What is the ‘energy trilemma’? – And how does it impact businesses?

Everyone’s talking energy these days. It wasn’t that long ago that business energy consumption was seemingly irrelevant; the UK had it all figured out. But times have changed; sustainability has become a big deal bringing energy to the fore both socially and politically. News headlines are rife with reference to the so-called ‘energy trilemma’ and how this affects business profitability, and companies are spending many hours hashing out solutions in the boardroom in an effort to reduce energy costs.

The term ‘energy trilemma’ was coined by the World Energy Council to explain the problem of finding secure energy supplies and catering to rising demand without prices becoming unaffordable, all while reducing greenhouse gas emissions. And the problem is turning out to be quite the conundrum. The three goals of: energy security, energy cost and environment sustainability are largely dependent on the relationships between public and private sectors, governments and regulators, economic and social factors, national resources, environmental concerns, and individual behaviours. The challenge that business owners face, amidst all of this, is to make energy work for the company (rather than against it) whilst maintaining a profit (and the certainty of future profits) by ensuring that the energy trilemma does not manipulate net earnings into the red.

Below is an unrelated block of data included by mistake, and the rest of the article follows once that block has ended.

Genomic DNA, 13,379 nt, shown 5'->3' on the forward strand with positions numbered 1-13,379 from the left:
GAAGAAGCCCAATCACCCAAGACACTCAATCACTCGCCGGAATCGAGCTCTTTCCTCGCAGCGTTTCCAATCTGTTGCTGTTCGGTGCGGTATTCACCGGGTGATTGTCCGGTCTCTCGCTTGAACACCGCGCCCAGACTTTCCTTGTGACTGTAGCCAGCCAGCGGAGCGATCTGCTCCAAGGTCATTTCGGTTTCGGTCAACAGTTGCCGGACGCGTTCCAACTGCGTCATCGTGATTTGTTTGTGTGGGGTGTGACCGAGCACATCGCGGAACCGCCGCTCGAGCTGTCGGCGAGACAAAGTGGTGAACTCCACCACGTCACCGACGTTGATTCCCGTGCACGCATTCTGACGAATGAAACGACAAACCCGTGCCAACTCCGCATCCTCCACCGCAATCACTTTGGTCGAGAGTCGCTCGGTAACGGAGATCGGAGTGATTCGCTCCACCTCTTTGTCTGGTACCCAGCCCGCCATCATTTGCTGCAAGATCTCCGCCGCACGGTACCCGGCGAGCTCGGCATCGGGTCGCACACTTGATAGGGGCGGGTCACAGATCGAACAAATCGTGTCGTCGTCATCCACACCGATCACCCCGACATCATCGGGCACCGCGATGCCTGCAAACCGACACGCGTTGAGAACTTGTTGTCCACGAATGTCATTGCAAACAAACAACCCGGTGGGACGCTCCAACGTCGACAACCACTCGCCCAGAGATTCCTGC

The most obvious solution to the energy trilemma is energy efficiency. According to a survey conducted by UrbanWind, the majority of UK businesses are concerned with saving energy, with 94 per cent actively pursuing an energy reduction programme. And this is great news, considering the fact that European leaders have struck a broad climate change pact obliging the EU as a whole to cut greenhouse gases by at least 40 per cent by 2030. David Cameron won a battle to keep policies aimed at boosting renewables and saving electricity voluntary for member states. Although Cameron had hoped to cut the energy efficiency figure to 25 per cent, he accepted 27 per cent on behalf of the UK as long as it was not binding on Britain.

More and more, government policy will make businesses accountable for their energy consumption as experts and leaders work to solve the energy trilemma. If your business is not yet on board with implementing sustainable energy measures, it’s probably time to get with the programme.

If you’d like further information on ways to lower your energy overheads and make your business’s energy use more sustainable, feel free to contact the CH Systems team on 0208 302 8149 or

Sources: H&VNews – “Commercial opportunities increase for MCS installers”; – “EU leaders agree 40 per cent emissions cuts by 2030”; – “Business Energy Independence” and – “The energy ‘trilemma’: how did we get here?”